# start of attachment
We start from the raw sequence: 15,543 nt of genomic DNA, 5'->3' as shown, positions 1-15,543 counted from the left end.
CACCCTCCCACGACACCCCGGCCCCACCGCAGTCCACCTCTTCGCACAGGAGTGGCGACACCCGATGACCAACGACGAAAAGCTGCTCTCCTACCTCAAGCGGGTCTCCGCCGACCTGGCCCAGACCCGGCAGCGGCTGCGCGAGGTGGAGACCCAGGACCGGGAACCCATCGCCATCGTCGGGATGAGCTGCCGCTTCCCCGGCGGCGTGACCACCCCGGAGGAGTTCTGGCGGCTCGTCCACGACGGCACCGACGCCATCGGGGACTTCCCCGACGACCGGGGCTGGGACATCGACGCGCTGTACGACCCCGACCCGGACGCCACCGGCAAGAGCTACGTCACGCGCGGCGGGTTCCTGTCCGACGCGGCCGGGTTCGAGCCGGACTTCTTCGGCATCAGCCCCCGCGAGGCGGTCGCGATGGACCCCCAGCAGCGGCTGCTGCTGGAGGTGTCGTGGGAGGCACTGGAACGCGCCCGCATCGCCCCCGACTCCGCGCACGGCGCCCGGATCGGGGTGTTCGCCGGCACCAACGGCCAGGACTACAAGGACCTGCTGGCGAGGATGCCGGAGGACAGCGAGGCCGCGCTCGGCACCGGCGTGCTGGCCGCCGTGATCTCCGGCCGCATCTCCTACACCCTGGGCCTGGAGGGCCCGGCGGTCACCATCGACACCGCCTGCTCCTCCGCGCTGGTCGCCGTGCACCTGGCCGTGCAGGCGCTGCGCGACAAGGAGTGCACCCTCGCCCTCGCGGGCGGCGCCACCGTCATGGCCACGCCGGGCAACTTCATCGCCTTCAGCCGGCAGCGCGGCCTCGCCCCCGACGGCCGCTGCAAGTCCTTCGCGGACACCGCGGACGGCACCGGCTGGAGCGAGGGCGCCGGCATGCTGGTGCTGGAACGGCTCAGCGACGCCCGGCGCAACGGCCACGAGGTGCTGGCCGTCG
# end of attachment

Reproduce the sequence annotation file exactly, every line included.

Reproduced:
We start from the raw sequence: 15,543 nt of genomic DNA, 5'->3' as shown, positions 1-15,543 counted from the left end.
CACCCTCCCACGACACCCCGGCCCCACCGCAGTCCACCTCTTCGCACAGGAGTGGCGACACCCGATGACCAACGACGAAAAGCTGCTCTCCTACCTCAAGCGGGTCTCCGCCGACCTGGCCCAGACCCGGCAGCGGCTGCGCGAGGTGGAGACCCAGGACCGGGAACCCATCGCCATCGTCGGGATGAGCTGCCGCTTCCCCGGCGGCGTGACCACCCCGGAGGAGTTCTGGCGGCTCGTCCACGACGGCACCGACGCCATCGGGGACTTCCCCGACGACCGGGGCTGGGACATCGACGCGCTGTACGACCCCGACCCGGACGCCACCGGCAAGAGCTACGTCACGCGCGGCGGGTTCCTGTCCGACGCGGCCGGGTTCGAGCCGGACTTCTTCGGCATCAGCCCCCGCGAGGCGGTCGCGATGGACCCCCAGCAGCGGCTGCTGCTGGAGGTGTCGTGGGAGGCACTGGAACGCGCCCGCATCGCCCCCGACTCCGCGCACGGCGCCCGGATCGGGGTGTTCGCCGGCACCAACGGCCAGGACTACAAGGACCTGCTGGCGAGGATGCCGGAGGACAGCGAGGCCGCGCTCGGCACCGGCGTGCTGGCCGCCGTGATCTCCGGCCGCATCTCCTACACCCTGGGCCTGGAGGGCCCGGCGGTCACCATCGACACCGCCTGCTCCTCCGCGCTGGTCGCCGTGCACCTGGCCGTGCAGGCGCTGCGCGACAAGGAGTGCACCCTCGCCCTCGCGGGCGGCGCCACCGTCATGGCCACGCCGGGCAACTTCATCGCCTTCAGCCGGCAGCGCGGCCTCGCCCCCGACGGCCGCTGCAAGTCCTTCGCGGACACCGCGGACGGCACCGGCTGGAGCGAGGGCGCCGGCATGCTGGTGCTGGAACGGCTCAGCGACGCCCGGCGCAACGGCCACGAGGTGCTGGCCGTCG